It turns out the five insurance companies who got the most complaints for service had one thing in common. Universal Property and Casualty, Vanguard, Capital Preferred, First Protective and Citizens just weren’t prepared to handle the onslaught of claims that poured in after four hurricanes slammed the state.
Florida Chief Financial Officer Tom Gallagher says such seemingly simple solutions as having updated computer systems and enough phone lines and employees would have made a big difference.
Gallagher wants the state to start requiring any insurance company that starts doing business in Florida to prove they’re prepared for a worst-case scenario.
Tom says, "What we do every time we have one of these catastrophes, just like with Hurricane Andrew, is we learn. Every time something happens we learn and have an answer for it, and the answer is we’re not going to let someone operate in Florida unless they are prepared to handle these storms so this doesn’t happen again.”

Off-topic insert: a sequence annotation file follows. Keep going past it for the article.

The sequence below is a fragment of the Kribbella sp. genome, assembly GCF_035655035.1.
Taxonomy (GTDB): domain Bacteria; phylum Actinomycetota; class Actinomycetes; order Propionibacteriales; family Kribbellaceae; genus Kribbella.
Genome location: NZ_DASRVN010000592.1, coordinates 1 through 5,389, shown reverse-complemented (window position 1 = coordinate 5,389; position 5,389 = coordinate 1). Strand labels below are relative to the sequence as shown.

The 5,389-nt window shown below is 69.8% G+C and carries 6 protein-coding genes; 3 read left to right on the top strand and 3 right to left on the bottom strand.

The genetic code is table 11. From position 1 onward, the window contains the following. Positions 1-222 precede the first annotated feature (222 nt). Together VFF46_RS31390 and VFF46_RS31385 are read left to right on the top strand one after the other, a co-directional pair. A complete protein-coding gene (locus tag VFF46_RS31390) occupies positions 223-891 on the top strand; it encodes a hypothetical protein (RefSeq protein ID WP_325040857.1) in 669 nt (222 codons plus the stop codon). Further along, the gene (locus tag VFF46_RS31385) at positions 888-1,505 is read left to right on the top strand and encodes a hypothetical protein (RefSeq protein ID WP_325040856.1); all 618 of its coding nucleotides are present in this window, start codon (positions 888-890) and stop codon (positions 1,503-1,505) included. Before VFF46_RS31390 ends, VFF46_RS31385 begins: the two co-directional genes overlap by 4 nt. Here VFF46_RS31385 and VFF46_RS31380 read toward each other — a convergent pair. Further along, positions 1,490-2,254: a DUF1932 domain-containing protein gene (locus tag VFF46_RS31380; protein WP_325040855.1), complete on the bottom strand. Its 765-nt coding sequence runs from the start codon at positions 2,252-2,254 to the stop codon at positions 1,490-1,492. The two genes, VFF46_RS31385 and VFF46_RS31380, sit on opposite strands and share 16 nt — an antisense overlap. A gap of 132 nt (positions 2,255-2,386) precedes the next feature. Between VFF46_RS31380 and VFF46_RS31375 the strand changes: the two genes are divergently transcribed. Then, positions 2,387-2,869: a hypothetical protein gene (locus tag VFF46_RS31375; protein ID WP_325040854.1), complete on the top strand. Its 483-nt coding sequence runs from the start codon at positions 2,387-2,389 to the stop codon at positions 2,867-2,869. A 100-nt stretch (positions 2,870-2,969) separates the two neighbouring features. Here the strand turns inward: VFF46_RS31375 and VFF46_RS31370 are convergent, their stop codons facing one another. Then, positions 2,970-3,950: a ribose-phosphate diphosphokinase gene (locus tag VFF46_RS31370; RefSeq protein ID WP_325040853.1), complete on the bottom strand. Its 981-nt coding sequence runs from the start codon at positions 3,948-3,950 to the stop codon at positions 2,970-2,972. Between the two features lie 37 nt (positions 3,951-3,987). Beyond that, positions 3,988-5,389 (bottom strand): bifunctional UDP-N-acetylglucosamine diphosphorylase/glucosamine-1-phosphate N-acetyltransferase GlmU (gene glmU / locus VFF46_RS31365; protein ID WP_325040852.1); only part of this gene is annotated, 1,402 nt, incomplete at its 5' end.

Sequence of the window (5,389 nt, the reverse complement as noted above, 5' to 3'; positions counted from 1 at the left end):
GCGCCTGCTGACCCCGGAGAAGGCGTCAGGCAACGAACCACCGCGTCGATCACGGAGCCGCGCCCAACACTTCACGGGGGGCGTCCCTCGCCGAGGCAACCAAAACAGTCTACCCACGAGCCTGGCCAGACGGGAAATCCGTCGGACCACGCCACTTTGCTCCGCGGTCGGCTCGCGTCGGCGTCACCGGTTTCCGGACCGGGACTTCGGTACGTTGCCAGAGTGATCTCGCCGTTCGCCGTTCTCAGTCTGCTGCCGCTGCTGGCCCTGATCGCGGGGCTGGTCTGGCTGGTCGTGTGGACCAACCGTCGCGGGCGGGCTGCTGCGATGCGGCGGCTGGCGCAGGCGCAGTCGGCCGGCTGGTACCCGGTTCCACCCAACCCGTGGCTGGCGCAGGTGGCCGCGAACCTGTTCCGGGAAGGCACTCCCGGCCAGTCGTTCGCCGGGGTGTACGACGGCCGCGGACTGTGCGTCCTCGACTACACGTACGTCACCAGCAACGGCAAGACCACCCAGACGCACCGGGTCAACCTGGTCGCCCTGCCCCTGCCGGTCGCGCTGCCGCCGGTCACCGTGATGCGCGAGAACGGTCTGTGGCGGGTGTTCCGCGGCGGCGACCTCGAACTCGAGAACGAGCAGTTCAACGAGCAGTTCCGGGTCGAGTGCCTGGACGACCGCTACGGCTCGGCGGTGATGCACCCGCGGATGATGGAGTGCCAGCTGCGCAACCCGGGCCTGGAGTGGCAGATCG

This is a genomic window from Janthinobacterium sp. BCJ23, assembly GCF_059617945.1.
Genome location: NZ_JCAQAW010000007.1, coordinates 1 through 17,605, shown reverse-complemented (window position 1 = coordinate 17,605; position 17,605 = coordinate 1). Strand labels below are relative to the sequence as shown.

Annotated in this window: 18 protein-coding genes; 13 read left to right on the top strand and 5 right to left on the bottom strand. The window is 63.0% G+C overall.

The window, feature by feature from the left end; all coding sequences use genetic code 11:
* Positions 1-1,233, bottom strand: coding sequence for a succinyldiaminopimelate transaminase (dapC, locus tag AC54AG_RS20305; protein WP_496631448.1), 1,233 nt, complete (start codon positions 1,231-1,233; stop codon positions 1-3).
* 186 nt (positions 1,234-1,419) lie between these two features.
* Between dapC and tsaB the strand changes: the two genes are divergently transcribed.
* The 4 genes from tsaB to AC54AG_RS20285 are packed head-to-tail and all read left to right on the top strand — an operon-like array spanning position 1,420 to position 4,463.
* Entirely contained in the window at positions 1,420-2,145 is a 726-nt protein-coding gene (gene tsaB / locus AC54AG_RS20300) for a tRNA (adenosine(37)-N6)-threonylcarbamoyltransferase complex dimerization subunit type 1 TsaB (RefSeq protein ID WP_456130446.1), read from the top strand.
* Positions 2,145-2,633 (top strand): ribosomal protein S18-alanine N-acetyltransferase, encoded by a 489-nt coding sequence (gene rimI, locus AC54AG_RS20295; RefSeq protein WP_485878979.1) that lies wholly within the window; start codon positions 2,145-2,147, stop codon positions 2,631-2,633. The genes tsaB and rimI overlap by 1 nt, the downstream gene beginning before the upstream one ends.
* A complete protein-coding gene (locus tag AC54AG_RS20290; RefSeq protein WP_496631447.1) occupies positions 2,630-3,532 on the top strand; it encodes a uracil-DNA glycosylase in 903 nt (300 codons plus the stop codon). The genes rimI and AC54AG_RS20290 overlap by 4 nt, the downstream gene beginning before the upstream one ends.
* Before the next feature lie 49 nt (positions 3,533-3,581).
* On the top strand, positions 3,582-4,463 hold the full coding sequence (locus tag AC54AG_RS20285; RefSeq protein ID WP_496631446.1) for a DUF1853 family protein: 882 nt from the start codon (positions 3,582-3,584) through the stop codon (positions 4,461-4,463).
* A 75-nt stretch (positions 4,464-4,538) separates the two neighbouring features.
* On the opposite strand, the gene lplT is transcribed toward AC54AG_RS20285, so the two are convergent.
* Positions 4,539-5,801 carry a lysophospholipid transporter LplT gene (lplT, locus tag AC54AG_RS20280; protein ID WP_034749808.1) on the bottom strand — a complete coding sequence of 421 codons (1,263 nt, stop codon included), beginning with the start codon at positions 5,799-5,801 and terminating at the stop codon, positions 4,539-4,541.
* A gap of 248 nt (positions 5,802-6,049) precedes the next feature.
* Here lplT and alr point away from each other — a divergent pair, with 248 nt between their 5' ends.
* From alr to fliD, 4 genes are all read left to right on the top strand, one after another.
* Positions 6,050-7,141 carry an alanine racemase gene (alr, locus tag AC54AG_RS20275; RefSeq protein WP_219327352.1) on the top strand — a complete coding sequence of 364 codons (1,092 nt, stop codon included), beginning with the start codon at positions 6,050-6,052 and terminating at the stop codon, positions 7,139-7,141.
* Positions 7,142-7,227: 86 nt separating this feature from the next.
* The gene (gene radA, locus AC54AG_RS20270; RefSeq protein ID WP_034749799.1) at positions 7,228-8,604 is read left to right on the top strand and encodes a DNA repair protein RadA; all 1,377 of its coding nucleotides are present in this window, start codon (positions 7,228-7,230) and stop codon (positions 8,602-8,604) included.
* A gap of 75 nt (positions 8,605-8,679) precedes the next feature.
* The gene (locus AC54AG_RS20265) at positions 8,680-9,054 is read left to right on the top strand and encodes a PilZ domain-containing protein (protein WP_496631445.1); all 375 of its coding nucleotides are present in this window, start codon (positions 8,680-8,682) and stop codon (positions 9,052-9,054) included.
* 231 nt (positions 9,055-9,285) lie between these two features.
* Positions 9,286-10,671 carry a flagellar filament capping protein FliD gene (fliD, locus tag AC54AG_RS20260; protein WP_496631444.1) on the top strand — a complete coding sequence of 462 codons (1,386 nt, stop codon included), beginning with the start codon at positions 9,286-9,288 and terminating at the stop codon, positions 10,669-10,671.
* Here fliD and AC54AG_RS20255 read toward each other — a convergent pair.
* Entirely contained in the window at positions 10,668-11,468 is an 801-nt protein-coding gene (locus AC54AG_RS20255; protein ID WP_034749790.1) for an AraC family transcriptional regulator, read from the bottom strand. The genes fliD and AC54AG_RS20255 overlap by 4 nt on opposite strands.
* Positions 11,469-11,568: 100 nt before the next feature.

Six months after the storms, the chief financial officer says as many as 125,000 claims may still be unresolved, but that’s out of nearly two million claims. The vast majority of hurricane claims have been paid.
Florida Insurance Council spokesman Sam Miller says the remaining 10 percent or so are the more complicated cases.
Sam says, "If there’s an unsettled claim right now it’s not because we haven’t been out there, it’s because of a dispute. The case may have to go to mediation. It may have to go to court.
The good news is all of the insurance companies in question have the money to pay outstanding claims and have promised to resolve them.
Gallagher intends to give them until mid-April to make it happen. Gallagher will propose an emergency rule at the Cabinet meeting next week to give insurance companies 30 days to resolve all outstanding claims.